Off the Cuff
This is the first week I haven’t pulled it together or committed ANY time to prepare, plan, research or do ANY solid work toward this weekend’s blogpost until the day of — today, Sunday (the day I post). Needless to say, this is going to be random and off the cuff. It’s also going to be an exercise in forgiving myself. Which is difficult to do. With the way my ADHD brain is wired, it’s so much easier to be hard on myself for what I’m seeing as a “fail” than forgiving myself the imperfection. At the same time, I know that found within acceptance is freedom. So, I’m doing all I can to NOT let those thoughts of inadequacy consume me, steal away my weekend, or ransack my commitment to this blog.
Creating this blog and faithfully maintaining my weekly posts has been challenging. Some weekends I’m up until nearly midnight on Sunday before I’m able to hit the publish button. Even with lots of planning, lots of intention. Occasionally I wrap it up over the course of the week, and am ready before the weekend hits — allowing the post to marinate for a day or two before it goes live. Not this weekend. Not even close.
Nonetheless, writing this blog is something I’m really passionate about. And yes, I could just let it go, not post — let myself completely off the hook, procrastinate, or just let myself post “someday” or when I “get around to it.” But, there’s something in me that worries if I break the pattern, I’ll never get back to it. And I don’t want to risk that. I see this blog as keeping a promise to myself, to my new tribe and to anyone out there still struggling to figure out that this unidentified “thing” going on within them might actually be ADHD. So I’m choosing to write anyway (without a plan, without a net).
What If + If Only = Panic
It’s been a stressful week for a number of reasons, but primarily money-related ones. When you work for yourself, you have financial ups and downs. It goes with the territory. You come to expect it. Although this may be true, I don’t know if you EVER get used to it. I certainly haven’t. And right now, there’s not a lot coming in. And that’s been the situation for a few months now. It feels like we’re grinding to a halt, nearing a cliff we could fall off any second now … whether we really are or not. And it’s hard not to inwardly blame myself; simultaneously, it’s hard not to outwardly blame the undiagnosed ADHD for the current pickle we’re in.
My anxiety has been progressively growing in direct correlation to our ever diminishing income. And so has my panic. Learning that ADHD is tangled up in our lives, has revealed that we have a substantial chance now for real healing, validation, understanding and veritable progress like never before. A part of me is raging furious that something as petty as money problems could be threatening our family’s potential and blocking all that good stuff.
If our financial status were a non-issue, I’d probably be on Cloud 9. I imagine I’d be able to fully appreciate the gift of knowing my ADHD is a thing. (Not that ADHD is a gift, but knowing you have ADHD is). I struggle to access that gratitude, because I find myself constantly and regretfully thinking in terms of “if only.” If only we’d known about the ADHD sooner, we could’ve avoided the financial slump we’re in. We could have and most assuredly would have made different decisions along the way. I get panicked, thinking we found out too late to make a difference. I know that’s not entirely rational, but the feeling feels completely real. Granting myself self-care or focusing on me or “my things” feels indulgent and like it’s the last thing I should doing right now. Truthfully though, it’s probably more crucial now than ever.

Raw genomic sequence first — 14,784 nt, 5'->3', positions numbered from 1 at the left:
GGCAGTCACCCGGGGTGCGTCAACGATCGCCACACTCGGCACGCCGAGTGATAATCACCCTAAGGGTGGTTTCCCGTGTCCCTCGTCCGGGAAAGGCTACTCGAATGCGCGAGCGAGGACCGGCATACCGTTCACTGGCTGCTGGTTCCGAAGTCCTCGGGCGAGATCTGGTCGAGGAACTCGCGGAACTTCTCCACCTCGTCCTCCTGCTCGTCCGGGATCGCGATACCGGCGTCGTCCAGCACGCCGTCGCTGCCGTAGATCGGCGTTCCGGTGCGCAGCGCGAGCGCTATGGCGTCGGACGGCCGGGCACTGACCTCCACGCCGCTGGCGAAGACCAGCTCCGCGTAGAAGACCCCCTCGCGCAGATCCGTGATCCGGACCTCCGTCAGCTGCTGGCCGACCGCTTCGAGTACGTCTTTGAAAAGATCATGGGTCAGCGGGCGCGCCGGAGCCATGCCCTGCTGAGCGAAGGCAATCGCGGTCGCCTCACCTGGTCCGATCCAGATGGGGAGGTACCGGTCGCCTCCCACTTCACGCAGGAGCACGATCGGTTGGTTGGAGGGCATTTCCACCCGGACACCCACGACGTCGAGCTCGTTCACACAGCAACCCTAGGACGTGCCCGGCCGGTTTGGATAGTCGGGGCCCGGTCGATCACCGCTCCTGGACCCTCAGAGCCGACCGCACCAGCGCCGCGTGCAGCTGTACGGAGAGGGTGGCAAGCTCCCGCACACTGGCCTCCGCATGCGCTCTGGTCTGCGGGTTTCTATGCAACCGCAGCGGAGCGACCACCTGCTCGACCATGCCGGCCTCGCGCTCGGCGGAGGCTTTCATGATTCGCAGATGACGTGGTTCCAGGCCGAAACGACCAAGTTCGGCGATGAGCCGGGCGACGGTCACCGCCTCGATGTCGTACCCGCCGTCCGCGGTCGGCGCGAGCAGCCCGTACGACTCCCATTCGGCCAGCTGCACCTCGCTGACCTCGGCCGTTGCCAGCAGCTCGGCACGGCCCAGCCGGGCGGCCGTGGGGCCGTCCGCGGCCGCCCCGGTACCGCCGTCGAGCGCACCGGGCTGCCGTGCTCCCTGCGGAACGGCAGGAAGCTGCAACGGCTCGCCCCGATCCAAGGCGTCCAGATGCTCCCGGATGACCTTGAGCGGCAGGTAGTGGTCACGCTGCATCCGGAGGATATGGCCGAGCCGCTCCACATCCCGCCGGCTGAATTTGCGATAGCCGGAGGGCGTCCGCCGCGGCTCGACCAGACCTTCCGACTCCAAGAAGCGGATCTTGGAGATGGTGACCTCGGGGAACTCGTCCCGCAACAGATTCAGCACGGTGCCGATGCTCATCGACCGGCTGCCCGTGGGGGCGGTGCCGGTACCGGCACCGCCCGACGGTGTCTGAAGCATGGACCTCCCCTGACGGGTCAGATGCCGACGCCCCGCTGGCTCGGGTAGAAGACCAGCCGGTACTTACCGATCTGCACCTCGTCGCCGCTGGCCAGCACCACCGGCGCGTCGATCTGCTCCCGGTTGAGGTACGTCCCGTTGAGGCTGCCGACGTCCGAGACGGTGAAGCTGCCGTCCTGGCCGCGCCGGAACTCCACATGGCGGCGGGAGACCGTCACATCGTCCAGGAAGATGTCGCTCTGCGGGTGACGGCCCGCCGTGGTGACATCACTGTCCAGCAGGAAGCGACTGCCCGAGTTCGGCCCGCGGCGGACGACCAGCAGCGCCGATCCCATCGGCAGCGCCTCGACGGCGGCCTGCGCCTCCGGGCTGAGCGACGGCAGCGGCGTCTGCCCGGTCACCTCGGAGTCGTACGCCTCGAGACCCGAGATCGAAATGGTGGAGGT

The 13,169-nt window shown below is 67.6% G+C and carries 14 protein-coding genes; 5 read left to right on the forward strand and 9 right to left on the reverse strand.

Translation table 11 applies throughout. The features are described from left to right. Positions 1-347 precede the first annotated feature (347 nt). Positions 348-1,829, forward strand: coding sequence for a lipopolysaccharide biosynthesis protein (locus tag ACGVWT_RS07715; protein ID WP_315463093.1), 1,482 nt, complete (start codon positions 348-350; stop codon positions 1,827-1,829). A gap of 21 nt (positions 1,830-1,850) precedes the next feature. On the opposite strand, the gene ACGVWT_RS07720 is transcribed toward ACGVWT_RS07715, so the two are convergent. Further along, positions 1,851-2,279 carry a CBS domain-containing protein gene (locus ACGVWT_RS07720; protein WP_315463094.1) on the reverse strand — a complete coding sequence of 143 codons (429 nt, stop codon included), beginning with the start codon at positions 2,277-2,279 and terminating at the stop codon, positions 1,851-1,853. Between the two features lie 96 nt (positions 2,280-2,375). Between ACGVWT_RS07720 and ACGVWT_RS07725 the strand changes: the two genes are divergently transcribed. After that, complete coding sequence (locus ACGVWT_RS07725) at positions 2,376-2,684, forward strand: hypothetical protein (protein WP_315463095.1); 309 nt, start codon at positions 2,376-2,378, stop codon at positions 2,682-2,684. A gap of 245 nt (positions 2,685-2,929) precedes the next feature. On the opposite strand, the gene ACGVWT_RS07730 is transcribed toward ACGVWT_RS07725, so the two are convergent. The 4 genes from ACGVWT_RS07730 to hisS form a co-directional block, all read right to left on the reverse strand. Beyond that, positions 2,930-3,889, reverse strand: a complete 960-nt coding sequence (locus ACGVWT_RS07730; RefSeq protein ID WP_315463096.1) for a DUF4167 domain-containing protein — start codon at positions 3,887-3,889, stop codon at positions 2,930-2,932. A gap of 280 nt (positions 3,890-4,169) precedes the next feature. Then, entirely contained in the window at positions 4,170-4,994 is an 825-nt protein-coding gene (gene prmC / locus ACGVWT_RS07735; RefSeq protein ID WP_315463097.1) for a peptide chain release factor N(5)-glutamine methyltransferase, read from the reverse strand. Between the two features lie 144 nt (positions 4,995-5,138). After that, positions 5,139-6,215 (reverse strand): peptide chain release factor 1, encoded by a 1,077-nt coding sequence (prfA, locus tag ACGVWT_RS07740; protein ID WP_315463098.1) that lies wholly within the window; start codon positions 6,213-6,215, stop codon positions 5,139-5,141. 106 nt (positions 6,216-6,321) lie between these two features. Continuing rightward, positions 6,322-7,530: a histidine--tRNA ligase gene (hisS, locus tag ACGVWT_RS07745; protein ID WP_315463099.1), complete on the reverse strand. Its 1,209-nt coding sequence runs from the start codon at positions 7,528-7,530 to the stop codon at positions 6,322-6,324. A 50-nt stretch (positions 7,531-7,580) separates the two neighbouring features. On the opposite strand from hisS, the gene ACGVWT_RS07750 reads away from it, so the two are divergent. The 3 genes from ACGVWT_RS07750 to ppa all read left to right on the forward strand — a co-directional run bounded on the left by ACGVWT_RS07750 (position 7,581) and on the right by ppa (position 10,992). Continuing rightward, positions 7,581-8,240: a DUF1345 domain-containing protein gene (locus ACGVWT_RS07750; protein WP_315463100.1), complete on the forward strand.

In reality, if I crawl inside my shell of fear about our financial future like a hermit crab or freeze up with regret over the past … if I continue to be mad at myself for not being somebody else — someone “more competent” — especially, at a time like this … I’ll be good to no one. So … considering this and making observation of my barely existent and completely inconsistent meditative practice over the past few months … I decided to change that starting now.
Meditation has been a godsend to me in the past, and the hope here is that it can keep me grounded in the present moment, keep my spirits up and keep my mind clear. I’ve put the oxygen mask on — and have successfully meditated for 2 days in a row — yesterday and today. It’s a start. It’s something. Now, my challenge is to stick with it. I used my Insight Timer app to track my progress as I listened to a 25-minute guided meditation directed toward overcoming overthinking (both days). Additionally, I used a candle flame for a visual anchor for the first time, which I really liked. With just these 2 days behind me, knock-on-wood, I feel a little more resilient already.
Acceptance Is Freedom
I really want to be dedicated to keeping up the practice of meditation. When I meditated (consistently for 6 months) 20 years ago, it was one of the most positive life changing events I’ve ever experienced. It literally gave me the first breath of real pause I’d ever had and was the first time in my life I’d learned that if I wasn’t relaxing I was doing it wrong. Growing up, I was taught the opposite … that the only mode of survival was watching over your shoulder with constant vigilance.
Meditation taught me to step back, to step up into the sky from a platform of peace and acceptance where I could witness my thoughts and emotions at a distance floating peacefully by, instead of being down on the ground where they blazed toward me making me feel responsible for everything. There is freedom in that acceptance. And there’s much more chance of positively affecting my future outcome if I’m not tied up in knots upon knots of fear and regret.